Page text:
Time to Downsize

By Hannah Wallace May 31, 2008

Sales reports from Detroit automakers this year have been grim. Pickup trucks sit on dealer lots. So do sport utilities, many minivans, so-called crossover vehicles and, surprising to some, large luxury cars.

The crash of America's real estate-housing sector explains the truck flop. Those in construction who depend on healthy growth are not buying new work trucks this year. It's a good time to be a mechanic, in fact. Older vehicles are being repaired, not traded in.

And with soaring gasoline-diesel prices in the first quarter, many buyers are stepping down for their next vehicle, settling for satisfying need instead of want. Corporate layoffs and frightened consumers have combined to ratchet down the standard of living for many.

This year's bleak economic news might explain why a number of smaller cars have been sent for test driving lately. Frankly, I welcome a chance to drive something under $20,000, to get a proper contrast to luxury cars topping $100,000. But the automaker's motive is more likely to spotlight what has a realistic chance of finding buyers. That's probably the reason a 2008 Ford Focus was dropped off and left for an unusual two weeks.

This popular four-door has a suggested retail price of $16,375. Slap on just about every desirable option, from satellite radio to heated seats, and it tops out at $20,200. That's about as affordable as today's market offers.

And it probably explains the first quarter report , in which Ford sales took a hit, as did most manufacturers, in profitable vehicles, but showed an 11 percent increase over last year with sales of the Focus.

This little car has caught on. Think of it as an American alternative to Camrys and Accords and Altimas.

There are several models of Focus and young people tend to gravitate to the two-door ones (Focus offers a new coupe design for 2008). But add a newborn to the mix and the Focus sedan becomes the more desirable. Entry and exit, front or back, is easy even while carrying a baby and car seat.

The sedan is good-looking, but has some tarted-up features that detract from its basic good looks in my book. A curved piece of chrome is located aft of each front fender, apparently to create a kind of racy "air intake" look. It's out of place on this car.

So is the mini-wing atop the rear of the trunk lid. These wings add downward air pressure for race cars at high speeds, helping to stabilize them; it looks silly on a small sedan like the Focus.

More chrome circles the taillights, each of which displays more light from a side view than a rear one. A bigger surface is needed to help those behind a Focus at night.

The real attraction is not found in the car’s exterior, however. In two weeks, I drove the Focus about 700 miles and averaged 35 miles per gallon in mixed city/highway use. That is outstanding. (With an extended interstate trip, it averaged 37 mpg.)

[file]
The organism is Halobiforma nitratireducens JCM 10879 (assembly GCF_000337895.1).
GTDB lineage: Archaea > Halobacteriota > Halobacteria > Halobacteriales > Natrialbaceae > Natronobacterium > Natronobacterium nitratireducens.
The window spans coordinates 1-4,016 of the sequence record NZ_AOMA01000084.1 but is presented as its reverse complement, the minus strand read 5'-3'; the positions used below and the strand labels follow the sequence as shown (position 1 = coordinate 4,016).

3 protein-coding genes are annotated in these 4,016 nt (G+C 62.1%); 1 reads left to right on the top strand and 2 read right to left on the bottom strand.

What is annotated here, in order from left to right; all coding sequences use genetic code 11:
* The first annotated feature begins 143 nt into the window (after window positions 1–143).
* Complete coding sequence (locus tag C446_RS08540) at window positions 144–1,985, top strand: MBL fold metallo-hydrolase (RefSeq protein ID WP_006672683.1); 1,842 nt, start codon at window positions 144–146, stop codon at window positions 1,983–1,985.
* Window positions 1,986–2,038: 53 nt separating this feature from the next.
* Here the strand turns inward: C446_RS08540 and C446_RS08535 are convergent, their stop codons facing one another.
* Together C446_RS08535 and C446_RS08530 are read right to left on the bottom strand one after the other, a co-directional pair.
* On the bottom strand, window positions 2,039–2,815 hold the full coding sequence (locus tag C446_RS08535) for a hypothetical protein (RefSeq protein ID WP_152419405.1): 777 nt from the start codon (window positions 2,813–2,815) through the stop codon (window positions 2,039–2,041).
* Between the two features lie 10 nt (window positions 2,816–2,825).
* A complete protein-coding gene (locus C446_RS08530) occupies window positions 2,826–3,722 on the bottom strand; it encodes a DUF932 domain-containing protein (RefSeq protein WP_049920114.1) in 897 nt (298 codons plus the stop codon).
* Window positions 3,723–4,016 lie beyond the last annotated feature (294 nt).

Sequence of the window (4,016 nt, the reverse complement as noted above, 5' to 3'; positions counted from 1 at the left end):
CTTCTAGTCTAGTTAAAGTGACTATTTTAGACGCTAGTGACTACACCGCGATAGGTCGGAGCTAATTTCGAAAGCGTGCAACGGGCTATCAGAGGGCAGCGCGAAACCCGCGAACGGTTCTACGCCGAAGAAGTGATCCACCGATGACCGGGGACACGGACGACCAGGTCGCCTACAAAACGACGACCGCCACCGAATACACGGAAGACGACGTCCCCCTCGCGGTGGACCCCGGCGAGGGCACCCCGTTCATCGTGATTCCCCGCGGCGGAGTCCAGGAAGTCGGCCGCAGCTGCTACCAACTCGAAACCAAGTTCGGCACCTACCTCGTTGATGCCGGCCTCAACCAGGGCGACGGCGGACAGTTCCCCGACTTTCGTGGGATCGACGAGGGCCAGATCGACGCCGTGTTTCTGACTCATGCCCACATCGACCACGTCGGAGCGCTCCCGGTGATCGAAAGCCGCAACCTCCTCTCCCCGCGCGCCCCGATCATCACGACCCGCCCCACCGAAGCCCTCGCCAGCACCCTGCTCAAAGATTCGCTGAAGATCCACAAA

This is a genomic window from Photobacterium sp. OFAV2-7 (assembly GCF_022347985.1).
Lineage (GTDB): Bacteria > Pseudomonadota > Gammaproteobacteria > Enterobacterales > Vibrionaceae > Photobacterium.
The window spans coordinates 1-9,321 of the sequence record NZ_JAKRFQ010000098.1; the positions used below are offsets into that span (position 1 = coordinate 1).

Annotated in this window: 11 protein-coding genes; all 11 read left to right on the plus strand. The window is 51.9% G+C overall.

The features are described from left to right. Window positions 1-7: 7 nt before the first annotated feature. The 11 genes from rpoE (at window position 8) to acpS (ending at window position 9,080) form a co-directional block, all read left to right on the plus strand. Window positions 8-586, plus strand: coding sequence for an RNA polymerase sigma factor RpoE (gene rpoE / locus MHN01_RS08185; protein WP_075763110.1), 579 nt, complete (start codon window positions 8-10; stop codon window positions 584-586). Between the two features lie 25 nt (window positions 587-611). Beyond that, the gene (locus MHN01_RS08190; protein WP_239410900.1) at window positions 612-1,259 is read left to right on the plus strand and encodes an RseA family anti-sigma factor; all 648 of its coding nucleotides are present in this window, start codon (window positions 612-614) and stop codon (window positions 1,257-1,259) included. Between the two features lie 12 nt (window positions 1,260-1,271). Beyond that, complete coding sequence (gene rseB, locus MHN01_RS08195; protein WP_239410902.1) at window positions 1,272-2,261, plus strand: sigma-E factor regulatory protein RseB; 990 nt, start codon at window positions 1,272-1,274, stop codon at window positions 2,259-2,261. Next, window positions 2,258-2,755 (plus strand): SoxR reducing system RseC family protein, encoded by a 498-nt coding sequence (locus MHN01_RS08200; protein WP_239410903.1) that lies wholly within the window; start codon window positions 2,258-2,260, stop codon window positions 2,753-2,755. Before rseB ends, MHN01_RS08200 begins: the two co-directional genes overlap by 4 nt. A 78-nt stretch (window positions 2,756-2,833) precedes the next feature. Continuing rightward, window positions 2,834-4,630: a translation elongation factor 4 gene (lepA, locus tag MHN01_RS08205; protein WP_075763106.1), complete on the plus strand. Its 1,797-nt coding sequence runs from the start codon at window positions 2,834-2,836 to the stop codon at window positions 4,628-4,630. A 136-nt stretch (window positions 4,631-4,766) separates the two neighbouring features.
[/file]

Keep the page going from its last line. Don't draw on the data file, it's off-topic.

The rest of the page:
I'm a bit disturbed that anti-lock brakes are paired with traction control as a $385 option. Those need to be standard equipment. Other options? The automatic transmission is $815. Leather bucket seats cost $695. Something called ambient interior lighting was $295 on our tester. And a spare tire was $60.

Our ramped-up audio system was $645 and adding the satellite radio feature tacked on another $195.

But many makers of small cars have a practice of making almost everything "optional." That low sticker price seen on TV is never the actual purchase price. Hard to imagine telling a Ford dealer you want a stick-shift Focus without a spare tire. Now, that would be a special order!

Lately I've had a succession of Hyundais and Kias and small cars and they all have this in common: Their build quality cannot match higher-priced cars. No surprise, really.

In the Focus, a large plastic cover fell into the front passenger's footwell. It appeared to clip under the glove compartment, but no one crawled under there far enough to find out where it went. Another large plastic piece turned loose while I was driving on the interstate, swinging down to strike my ankles and then toppling over to the floor. It was startling. When I stopped, I tossed it to the rear seat.

As the price for a vehicle goes down, so do quality factors involving noise, vibration and harshness. NVH is an important measure for automakers and you get what you pay for. In less expensive cars like the Focus, wind noise created from the windshield can be heard inside the car. Tire noise can be a factor. Clearly, less insulation, perhaps of lower quality, is used to cut costs.

If your need is primarily a commuter car, however, and you need 35 mpg fuel economy to help your budget's bottom line, you'll not likely let wind noise stand in your way. Overall, the Focus performed well. It cruised and passed at interstate speeds, then crawled for two hours through traffic stopped by an accident.

I came to understand why its sales are up while most others are down.

Robert C. Bowden produces The Car Place, a Forbes Best of the Web selection, and can be reached by e-mail at [email protected] 

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